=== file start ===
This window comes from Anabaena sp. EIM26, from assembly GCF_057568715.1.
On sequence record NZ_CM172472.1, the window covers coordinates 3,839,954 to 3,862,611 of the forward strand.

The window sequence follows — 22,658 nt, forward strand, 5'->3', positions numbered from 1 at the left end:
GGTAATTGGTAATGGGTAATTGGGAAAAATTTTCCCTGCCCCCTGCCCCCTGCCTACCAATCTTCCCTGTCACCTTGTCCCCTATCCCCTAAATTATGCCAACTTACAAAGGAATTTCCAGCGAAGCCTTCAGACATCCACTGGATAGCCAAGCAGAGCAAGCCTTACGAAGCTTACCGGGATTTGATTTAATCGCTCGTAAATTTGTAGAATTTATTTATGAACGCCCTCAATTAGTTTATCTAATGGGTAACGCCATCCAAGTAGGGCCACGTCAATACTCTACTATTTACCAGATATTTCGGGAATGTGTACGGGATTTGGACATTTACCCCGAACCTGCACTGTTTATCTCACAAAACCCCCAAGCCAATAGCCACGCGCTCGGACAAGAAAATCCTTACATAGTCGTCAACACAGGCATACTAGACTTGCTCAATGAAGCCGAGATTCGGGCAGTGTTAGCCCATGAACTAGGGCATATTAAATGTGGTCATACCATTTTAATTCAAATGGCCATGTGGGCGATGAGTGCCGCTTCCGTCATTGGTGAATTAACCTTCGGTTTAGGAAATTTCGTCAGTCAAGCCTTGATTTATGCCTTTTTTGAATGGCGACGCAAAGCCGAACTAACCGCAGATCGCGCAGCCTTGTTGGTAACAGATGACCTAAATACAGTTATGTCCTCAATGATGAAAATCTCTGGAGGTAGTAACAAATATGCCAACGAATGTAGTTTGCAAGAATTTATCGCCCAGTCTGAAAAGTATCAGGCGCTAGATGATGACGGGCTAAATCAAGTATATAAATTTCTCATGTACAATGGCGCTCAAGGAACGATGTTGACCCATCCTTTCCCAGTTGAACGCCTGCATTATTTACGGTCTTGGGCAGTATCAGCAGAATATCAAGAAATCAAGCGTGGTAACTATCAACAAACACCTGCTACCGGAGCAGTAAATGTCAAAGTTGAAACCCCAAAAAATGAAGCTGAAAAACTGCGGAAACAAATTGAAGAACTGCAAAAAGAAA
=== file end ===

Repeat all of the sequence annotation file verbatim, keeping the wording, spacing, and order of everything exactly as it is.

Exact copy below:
This window comes from Anabaena sp. EIM26, from assembly GCF_057568715.1.
On sequence record NZ_CM172472.1, the window covers coordinates 3,839,954 to 3,862,611 of the forward strand.

The window sequence follows — 22,658 nt, forward strand, 5'->3', positions numbered from 1 at the left end:
GGTAATTGGTAATGGGTAATTGGGAAAAATTTTCCCTGCCCCCTGCCCCCTGCCTACCAATCTTCCCTGTCACCTTGTCCCCTATCCCCTAAATTATGCCAACTTACAAAGGAATTTCCAGCGAAGCCTTCAGACATCCACTGGATAGCCAAGCAGAGCAAGCCTTACGAAGCTTACCGGGATTTGATTTAATCGCTCGTAAATTTGTAGAATTTATTTATGAACGCCCTCAATTAGTTTATCTAATGGGTAACGCCATCCAAGTAGGGCCACGTCAATACTCTACTATTTACCAGATATTTCGGGAATGTGTACGGGATTTGGACATTTACCCCGAACCTGCACTGTTTATCTCACAAAACCCCCAAGCCAATAGCCACGCGCTCGGACAAGAAAATCCTTACATAGTCGTCAACACAGGCATACTAGACTTGCTCAATGAAGCCGAGATTCGGGCAGTGTTAGCCCATGAACTAGGGCATATTAAATGTGGTCATACCATTTTAATTCAAATGGCCATGTGGGCGATGAGTGCCGCTTCCGTCATTGGTGAATTAACCTTCGGTTTAGGAAATTTCGTCAGTCAAGCCTTGATTTATGCCTTTTTTGAATGGCGACGCAAAGCCGAACTAACCGCAGATCGCGCAGCCTTGTTGGTAACAGATGACCTAAATACAGTTATGTCCTCAATGATGAAAATCTCTGGAGGTAGTAACAAATATGCCAACGAATGTAGTTTGCAAGAATTTATCGCCCAGTCTGAAAAGTATCAGGCGCTAGATGATGACGGGCTAAATCAAGTATATAAATTTCTCATGTACAATGGCGCTCAAGGAACGATGTTGACCCATCCTTTCCCAGTTGAACGCCTGCATTATTTACGGTCTTGGGCAGTATCAGCAGAATATCAAGAAATCAAGCGTGGTAACTATCAACAAACACCTGCTACCGGAGCAGTAAATGTCAAAGTTGAAACCCCAAAAAATGAAGCTGAAAAACTGCGGAAACAAATTGAAGAACTGCAAAAAGAAA